I am pleased to announce the upcoming release of the Moon Sign Book 2016 from Llewellyn Publishing Worldwide, available now by pre-order on Amazon, and in general on July 8, 2015 (Happy Moon Baby Birthday to me!). As a Contributing Author to this popular Llewellyn Annual, I take an evidence-based approach to healthy eating, nutrition, and gardening topics. Of course, because it's me, there will be some snark too. As a long-time Llewellyn reader, I am thrilled to now be one of their authors. Thank you to those individuals who have supported me over the last stressful year.
In addition to continuing my work as a Bariatric Dietitian, I have also signed with Llewellyn for the Moon Sign Book 2017, and a few other things are in the works. When it rains it pours, but eventually, you learn to tread water.
Mireille Blacke, MA, RD, CD-N
Saturday, June 27, 2015
Saturday, March 28, 2015
Hummus is traditionally made with chickpeas (garbanzo beans), a versatile plant-based protein (15 g protein/cup). However, adding tofu to hummus makes it a protein powerhouse. Tofu, made from soybeans and also known as bean curd, typically provides 20 g protein in one cup. Tofu is made by coagulating soy milk and then pressing the resulting curds into soft white blocks. Tofu has a low calorie count and relatively large amounts of protein, especially when compared with animal sources of protein. Tofu is also high in iron, and is often high in calcium and magnesium.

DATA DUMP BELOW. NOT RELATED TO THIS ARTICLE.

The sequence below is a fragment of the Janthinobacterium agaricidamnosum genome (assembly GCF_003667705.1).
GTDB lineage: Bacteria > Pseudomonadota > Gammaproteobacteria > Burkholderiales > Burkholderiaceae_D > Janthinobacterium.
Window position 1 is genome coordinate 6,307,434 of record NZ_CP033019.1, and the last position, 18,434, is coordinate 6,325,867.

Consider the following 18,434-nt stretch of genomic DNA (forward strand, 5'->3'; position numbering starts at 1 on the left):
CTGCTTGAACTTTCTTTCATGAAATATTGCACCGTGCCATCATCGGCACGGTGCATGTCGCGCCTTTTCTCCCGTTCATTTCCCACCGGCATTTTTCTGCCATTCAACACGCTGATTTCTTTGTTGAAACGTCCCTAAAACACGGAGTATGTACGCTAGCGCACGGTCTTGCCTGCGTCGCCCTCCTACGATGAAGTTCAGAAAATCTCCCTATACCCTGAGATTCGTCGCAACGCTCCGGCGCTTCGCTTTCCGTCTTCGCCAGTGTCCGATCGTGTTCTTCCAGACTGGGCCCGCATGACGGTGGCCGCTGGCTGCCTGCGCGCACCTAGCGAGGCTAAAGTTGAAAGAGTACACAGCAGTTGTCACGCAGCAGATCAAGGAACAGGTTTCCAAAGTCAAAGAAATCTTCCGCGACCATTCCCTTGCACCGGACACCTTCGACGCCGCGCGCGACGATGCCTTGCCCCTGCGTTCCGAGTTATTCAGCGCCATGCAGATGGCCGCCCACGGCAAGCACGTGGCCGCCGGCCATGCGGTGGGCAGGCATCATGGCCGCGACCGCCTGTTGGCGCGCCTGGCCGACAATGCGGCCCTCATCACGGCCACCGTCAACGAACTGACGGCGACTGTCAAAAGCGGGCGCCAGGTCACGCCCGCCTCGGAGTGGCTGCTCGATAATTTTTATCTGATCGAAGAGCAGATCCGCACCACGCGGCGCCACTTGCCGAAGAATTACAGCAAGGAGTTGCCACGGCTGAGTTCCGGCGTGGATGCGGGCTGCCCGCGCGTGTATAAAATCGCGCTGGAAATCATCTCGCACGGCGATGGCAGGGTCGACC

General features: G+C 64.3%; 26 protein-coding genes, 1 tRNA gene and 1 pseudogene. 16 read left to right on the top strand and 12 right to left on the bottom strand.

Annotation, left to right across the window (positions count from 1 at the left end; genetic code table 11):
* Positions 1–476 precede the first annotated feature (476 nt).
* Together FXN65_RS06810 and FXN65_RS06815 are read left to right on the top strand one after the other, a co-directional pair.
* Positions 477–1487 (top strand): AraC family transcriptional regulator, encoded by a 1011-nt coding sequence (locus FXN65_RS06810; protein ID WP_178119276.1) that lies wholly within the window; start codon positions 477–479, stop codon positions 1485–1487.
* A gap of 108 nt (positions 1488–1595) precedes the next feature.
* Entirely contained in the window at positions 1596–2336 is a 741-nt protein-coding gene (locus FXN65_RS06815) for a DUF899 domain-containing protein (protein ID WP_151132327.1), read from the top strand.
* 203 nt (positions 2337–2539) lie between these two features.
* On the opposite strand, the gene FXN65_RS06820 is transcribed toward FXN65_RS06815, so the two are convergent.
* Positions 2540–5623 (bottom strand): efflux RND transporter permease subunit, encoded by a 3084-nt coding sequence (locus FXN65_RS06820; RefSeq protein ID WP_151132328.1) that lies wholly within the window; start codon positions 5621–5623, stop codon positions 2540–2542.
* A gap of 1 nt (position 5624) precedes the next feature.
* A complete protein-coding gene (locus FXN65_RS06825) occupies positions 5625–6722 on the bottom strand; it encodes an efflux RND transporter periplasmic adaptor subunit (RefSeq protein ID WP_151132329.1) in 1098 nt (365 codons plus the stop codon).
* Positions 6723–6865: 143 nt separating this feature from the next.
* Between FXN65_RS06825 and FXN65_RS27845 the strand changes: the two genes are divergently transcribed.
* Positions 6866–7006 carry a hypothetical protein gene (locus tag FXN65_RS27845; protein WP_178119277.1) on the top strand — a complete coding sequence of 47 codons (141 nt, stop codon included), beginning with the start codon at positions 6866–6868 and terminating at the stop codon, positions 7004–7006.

Tofu varies in firmness. In general: The firmer the tofu, the higher the protein content. Extra firm tofu contains the least amount of moisture of all fresh tofu and has the firmness of fully cooked meat and a somewhat rubbery feel, similar to that of paneer. Because the following recipe for Tofu Sriracha Hummus uses extra firm tofu, expect the moisture to settle as a puddle within the tofu's package. Translation: Take care when you open the package to prevent being splashed with liquid.
|Extra Firm Tofu (Fresh)|
Sriracha sauce adds a spicy kick to this hummus recipe. Named after a small town in Thailand, this bright red, multi-purpose hot sauce is made from red chili peppers, garlic, vinegar, salt, and sugar. The sauce is hot and tangy with just a hint of sweetness, which sets it apart from your garden-variety hot sauces. Be sure to adjust the level of Sriracha sauce in this recipe to your own personal taste.
The following Tofu Sriracha Hummus recipe is vegetarian-friendly, a bit different, and above all, easy to prepare. Involving only six ingredients and a food processor, it's quick and simple.
1 package extra firm tofu, drained and pressed (usually 12 oz. per package)
1 (15 oz.) can chickpeas (garbanzo beans), drained
3 tsp minced garlic
6 Tbsp lemon juice
2 Tbsp Sriracha sauce
1/2 cup olive oil
Directions: Add tofu and lemon juice to bowl of food processor. Puree until smooth. Add remaining ingredients until blended.
|Pureed Ingredients in Food Processor|